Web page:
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Southern Historical Society Papers, Volume 9. (ed. Reverend J. William Jones), Editorial Paragraphs. (search)
its hold on the hearts of our fair women and brave men. May it never cease to attract the usual interest and awaken the hallowed memories which cluster around it! As we write this paragraph our city is full of Knights Templar from Boston and Providence — the Governor of the Commonwealth, the Mayor of the city, and other representative men, have given them formal welcome in speeches of rare eloquence and appropriateness — and our people generally are vieing with each other to entertain and amue, they saluted the effigy of the great Chieftain, and placed a wreath around his neck, and flowers on the base of the statue. As we look out of our window on the bronze figure of old Stonewall, wreathed with flowers by Knights of Boston and Providence, we recall an eloquent passage in Governor Holliday's superb address of welcome: And now, if there be any animosities surviving, let them be buried in the graves of our great and loved ones on either side. With chivalric generosity let us do j
Southern Historical Society Papers, Volume 9. (ed. Reverend J. William Jones), Reminiscences of the army of Northern Virginia. (search)
nt endurance and splendid courage, and concluded as follows: The explanation of the severe exertions to which the commanding general called the army, which were endured by them with such cheerful confidence in him, is now given in the victory of yesterday. He receives this proof of their confidence in the past with pride and gratitude, and asks only a similar confidence in the future. But his chief duty to-day and that of the army is to recognize devoutly the hand of a protecting Providence in the brilliant successes of the last three days (which have given us the results of a great victory without great losses); and to make the oblation of our thanks to God for his mercies to us and our country, in heartfelt acts of religious worship. For this purpose the troops will remain in camp to-day, suspending as far as practicable all military exercises, and the chaplains of regiments will hold divine services in their several charges at 4 o'clock P. M. It was an impressive scene
Southern Historical Society Papers, Volume 9. (ed. Reverend J. William Jones), Reminiseences of the army of Northern Virginia. (search)
hen return to make finishing work of Fremont. But there was unexpected delay in crossing the river on account of a defect in the bridge, and the attack was thus postponed to a much later hour than was intended. Besides this Shields made a most gallant fight; his position was a strong one, well selected and most stubbornly held, and Jackson was not able to fulfil his purpose as expressed to Colonel Patton, whom he left to confront Fremont on the other side of the river: By the blessing of Providence I hope to be back by 10 o'clock. It was after 10 o'clock before all of his troops had crossed the river. Jackson's first attacks were repulsed with heavy loss, and when Shields was finally driven from the field it was too late to go back after Fremont even if it had been deemed advisable to attack him again in the then exhausted condition of our troops. Why Fremont stood idly by while Jackson was fighting Shields, and did not cross the river (as he could easily have done at several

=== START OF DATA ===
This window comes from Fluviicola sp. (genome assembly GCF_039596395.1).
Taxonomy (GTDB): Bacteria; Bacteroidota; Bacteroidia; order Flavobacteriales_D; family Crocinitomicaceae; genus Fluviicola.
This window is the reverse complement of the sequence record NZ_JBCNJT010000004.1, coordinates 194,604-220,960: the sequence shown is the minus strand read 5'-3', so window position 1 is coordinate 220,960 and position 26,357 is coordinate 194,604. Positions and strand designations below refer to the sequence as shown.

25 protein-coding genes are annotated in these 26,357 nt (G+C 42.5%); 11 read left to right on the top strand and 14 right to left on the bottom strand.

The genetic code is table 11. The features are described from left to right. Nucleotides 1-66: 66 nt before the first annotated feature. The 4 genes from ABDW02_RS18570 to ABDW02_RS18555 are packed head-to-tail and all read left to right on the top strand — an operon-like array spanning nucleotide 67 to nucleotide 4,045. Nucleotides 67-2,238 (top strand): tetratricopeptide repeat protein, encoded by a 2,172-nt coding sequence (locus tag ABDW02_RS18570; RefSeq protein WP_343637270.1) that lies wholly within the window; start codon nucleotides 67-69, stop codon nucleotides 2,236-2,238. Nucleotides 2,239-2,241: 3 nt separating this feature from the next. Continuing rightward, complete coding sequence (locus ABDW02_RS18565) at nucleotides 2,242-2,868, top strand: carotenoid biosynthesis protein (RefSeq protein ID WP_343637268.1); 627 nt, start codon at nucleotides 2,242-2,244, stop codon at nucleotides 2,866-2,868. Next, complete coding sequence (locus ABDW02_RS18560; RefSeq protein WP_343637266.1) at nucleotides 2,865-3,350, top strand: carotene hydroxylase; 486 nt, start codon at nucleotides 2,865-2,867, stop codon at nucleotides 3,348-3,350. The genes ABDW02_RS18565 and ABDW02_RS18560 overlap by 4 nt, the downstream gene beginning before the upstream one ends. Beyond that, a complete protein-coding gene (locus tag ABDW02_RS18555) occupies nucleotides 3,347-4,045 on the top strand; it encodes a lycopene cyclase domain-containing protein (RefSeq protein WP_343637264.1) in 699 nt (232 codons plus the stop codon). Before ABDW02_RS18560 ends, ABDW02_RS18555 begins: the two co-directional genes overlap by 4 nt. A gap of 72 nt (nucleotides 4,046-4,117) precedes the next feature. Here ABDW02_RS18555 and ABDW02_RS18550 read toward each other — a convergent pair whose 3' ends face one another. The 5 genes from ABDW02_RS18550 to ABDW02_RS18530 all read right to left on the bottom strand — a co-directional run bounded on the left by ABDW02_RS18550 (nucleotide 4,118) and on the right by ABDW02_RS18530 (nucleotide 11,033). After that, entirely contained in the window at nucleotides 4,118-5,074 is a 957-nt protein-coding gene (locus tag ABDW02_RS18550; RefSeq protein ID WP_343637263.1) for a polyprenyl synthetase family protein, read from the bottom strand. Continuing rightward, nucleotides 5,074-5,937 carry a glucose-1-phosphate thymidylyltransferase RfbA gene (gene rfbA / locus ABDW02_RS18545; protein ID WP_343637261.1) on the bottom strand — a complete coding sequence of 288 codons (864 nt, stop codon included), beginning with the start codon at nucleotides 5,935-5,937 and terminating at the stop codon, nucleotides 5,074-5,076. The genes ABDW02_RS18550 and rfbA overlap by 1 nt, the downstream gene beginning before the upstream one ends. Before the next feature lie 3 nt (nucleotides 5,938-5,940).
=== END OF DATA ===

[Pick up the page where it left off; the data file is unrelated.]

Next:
Southern Historical Society Papers, Volume 9. (ed. Reverend J. William Jones), The campaign of Chancellorsville — by Theodore A. Dodge, United States army. (search)
wers of organization. He was strict in discipline, and a careful organizer. His judgment of men was often bad, but no one, we believe, ever held subordinates to a stricter accountability, and no one ever obtained more and better work from those under him. To his mind, nothing ever fully excused failure, and it was but rarely that he gave an officer the opportunity of failing twice. Jackson used to say, The service cannot afford to keep in position a man who does not succeed. Nor was he ever restrained from change by the fear of making matters worse. His motto was: Get rid of the inefficient man at once, and trust Providence for finding a better. Colonel Dodge well says: Honesty, singleness of purpose, true courage, rare ability, suffice to account for Jackson's military success. But those alone who have served under his eye know to what depths that rarer, stranger power of his has sounded them. They only can testify to the full measure of the strength of Stonewall Jackson.
Southern Historical Society Papers, Volume 9. (ed. Reverend J. William Jones), Reminiscences of the army of Northern Virginia. (search)
before the battles around Richmond, Dr. Dabney preached a sermon in which he took strong Calvinistic grounds on special Providence, and told the men that they need not dodge in the battle, since every shot and shell, and bullet, sped on its way under the guidance of a special Providence, and hit just where and just whom the loving Father, who watches the fall of the sparrow, and numbers the hairs on the heads of his saints, should direct. A distinguished officer told me that during the battletles, and you must pardon me for expressing my surprise that you should want to put a gate post between you and special Providence. The good Doctor at once retorted: No! Major, you misunderstand the doctrine I teach. And the truth is, that I regard this gate post as a special Providence, under present circumstances. Just before the opening of the battle two preachers who had come to see after friends in the army, ventured up to our front lines without realizing that they were liable to b